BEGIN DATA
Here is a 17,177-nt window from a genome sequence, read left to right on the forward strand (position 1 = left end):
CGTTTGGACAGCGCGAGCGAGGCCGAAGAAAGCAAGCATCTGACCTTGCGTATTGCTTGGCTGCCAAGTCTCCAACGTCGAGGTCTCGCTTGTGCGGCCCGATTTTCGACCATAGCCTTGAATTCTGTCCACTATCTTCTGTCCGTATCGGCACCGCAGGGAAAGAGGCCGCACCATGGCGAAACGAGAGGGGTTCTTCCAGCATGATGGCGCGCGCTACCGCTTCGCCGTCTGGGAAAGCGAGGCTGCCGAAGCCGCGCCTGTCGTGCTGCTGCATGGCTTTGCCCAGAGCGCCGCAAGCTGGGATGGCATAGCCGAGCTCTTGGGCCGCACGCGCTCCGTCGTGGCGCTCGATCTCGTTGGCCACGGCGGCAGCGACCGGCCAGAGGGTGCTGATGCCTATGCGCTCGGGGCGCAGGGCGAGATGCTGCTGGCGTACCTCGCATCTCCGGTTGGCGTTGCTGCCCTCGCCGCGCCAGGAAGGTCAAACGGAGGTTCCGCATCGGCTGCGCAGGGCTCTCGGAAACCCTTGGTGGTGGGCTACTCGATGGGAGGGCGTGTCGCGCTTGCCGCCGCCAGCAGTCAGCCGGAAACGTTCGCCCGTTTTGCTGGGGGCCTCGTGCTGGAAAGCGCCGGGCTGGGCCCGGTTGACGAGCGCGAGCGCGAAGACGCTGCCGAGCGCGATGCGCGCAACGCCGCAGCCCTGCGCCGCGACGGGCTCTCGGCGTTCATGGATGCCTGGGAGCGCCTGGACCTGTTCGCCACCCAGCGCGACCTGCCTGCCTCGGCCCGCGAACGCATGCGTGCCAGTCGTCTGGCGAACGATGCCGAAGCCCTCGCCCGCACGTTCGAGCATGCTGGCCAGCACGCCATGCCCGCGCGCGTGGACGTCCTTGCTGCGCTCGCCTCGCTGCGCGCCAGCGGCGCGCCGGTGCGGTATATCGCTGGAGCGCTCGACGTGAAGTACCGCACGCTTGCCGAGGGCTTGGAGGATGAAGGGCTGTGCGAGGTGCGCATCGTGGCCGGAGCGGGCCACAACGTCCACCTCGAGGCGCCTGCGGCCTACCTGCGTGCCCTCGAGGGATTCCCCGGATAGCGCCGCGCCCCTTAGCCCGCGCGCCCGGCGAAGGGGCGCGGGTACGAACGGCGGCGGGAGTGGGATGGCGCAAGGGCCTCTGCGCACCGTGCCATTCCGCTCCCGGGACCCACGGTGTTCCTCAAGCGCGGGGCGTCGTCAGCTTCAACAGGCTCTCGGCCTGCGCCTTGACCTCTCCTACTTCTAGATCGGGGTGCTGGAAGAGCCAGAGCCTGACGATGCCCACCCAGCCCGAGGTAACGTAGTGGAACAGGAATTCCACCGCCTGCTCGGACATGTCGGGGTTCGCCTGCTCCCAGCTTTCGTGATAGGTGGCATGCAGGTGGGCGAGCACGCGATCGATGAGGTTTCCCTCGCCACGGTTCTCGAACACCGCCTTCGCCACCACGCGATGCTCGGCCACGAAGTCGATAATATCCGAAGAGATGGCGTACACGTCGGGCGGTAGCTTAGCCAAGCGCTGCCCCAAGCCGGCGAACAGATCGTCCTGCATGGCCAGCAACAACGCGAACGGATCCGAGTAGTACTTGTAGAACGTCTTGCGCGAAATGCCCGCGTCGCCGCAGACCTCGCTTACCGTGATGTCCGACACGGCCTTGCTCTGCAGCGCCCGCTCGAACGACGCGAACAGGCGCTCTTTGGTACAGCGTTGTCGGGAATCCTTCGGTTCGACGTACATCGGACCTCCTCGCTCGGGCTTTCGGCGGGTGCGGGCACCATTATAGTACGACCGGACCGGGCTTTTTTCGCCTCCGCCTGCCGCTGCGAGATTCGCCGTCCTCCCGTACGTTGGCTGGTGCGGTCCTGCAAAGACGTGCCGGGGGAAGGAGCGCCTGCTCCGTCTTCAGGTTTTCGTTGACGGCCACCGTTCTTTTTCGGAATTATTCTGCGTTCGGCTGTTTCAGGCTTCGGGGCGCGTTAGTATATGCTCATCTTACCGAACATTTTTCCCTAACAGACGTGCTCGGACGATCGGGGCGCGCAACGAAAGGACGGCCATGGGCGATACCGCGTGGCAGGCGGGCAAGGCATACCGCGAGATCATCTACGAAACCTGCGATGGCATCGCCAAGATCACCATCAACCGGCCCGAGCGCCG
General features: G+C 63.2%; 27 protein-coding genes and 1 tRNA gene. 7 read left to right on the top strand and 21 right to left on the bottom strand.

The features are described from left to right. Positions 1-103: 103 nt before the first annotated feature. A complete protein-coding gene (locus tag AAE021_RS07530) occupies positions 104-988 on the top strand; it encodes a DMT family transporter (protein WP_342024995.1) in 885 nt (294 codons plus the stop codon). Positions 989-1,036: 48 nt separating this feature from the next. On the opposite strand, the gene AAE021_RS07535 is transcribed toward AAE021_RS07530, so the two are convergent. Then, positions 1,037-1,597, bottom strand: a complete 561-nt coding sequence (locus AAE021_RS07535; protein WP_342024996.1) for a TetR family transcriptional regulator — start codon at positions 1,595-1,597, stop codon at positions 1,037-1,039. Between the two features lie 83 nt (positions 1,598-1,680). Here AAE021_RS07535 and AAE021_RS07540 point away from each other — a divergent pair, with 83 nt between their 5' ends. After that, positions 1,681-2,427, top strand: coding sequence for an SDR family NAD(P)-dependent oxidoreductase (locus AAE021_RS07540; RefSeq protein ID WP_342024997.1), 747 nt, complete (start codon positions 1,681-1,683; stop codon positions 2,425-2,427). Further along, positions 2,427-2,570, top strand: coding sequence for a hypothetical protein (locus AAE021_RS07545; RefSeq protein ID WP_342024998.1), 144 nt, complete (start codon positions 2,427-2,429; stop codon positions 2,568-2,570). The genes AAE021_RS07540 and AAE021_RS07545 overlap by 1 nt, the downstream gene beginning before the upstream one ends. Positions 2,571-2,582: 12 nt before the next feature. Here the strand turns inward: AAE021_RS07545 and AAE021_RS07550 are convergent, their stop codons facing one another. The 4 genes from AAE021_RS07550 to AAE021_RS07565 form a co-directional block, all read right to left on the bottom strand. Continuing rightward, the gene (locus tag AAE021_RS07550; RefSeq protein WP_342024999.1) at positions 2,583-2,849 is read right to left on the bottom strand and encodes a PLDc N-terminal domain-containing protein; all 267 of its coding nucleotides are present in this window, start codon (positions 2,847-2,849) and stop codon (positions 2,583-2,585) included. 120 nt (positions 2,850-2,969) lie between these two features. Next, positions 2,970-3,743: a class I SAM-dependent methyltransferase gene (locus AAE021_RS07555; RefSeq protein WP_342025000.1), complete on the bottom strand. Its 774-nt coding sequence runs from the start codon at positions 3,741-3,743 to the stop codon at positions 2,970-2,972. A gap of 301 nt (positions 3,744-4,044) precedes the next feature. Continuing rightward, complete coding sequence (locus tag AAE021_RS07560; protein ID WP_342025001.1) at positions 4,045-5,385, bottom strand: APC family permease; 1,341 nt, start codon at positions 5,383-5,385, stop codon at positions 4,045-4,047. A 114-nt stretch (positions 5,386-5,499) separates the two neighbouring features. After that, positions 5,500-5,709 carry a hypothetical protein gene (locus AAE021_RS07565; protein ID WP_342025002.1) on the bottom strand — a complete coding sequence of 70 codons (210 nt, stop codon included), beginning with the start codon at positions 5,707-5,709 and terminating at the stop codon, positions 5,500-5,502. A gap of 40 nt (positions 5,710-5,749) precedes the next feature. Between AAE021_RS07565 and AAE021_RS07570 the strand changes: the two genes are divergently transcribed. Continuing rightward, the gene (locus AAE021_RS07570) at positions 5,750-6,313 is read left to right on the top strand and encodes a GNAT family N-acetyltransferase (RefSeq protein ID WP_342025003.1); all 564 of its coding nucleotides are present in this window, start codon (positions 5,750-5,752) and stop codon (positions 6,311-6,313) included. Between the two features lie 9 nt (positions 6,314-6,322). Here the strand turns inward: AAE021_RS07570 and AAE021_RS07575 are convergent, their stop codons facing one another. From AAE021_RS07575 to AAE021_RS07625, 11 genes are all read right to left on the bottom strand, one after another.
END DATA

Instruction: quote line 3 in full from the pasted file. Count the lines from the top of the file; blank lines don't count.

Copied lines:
General features: G+C 63.2%; 27 protein-coding genes and 1 tRNA gene. 7 read left to right on the top strand and 21 right to left on the bottom strand.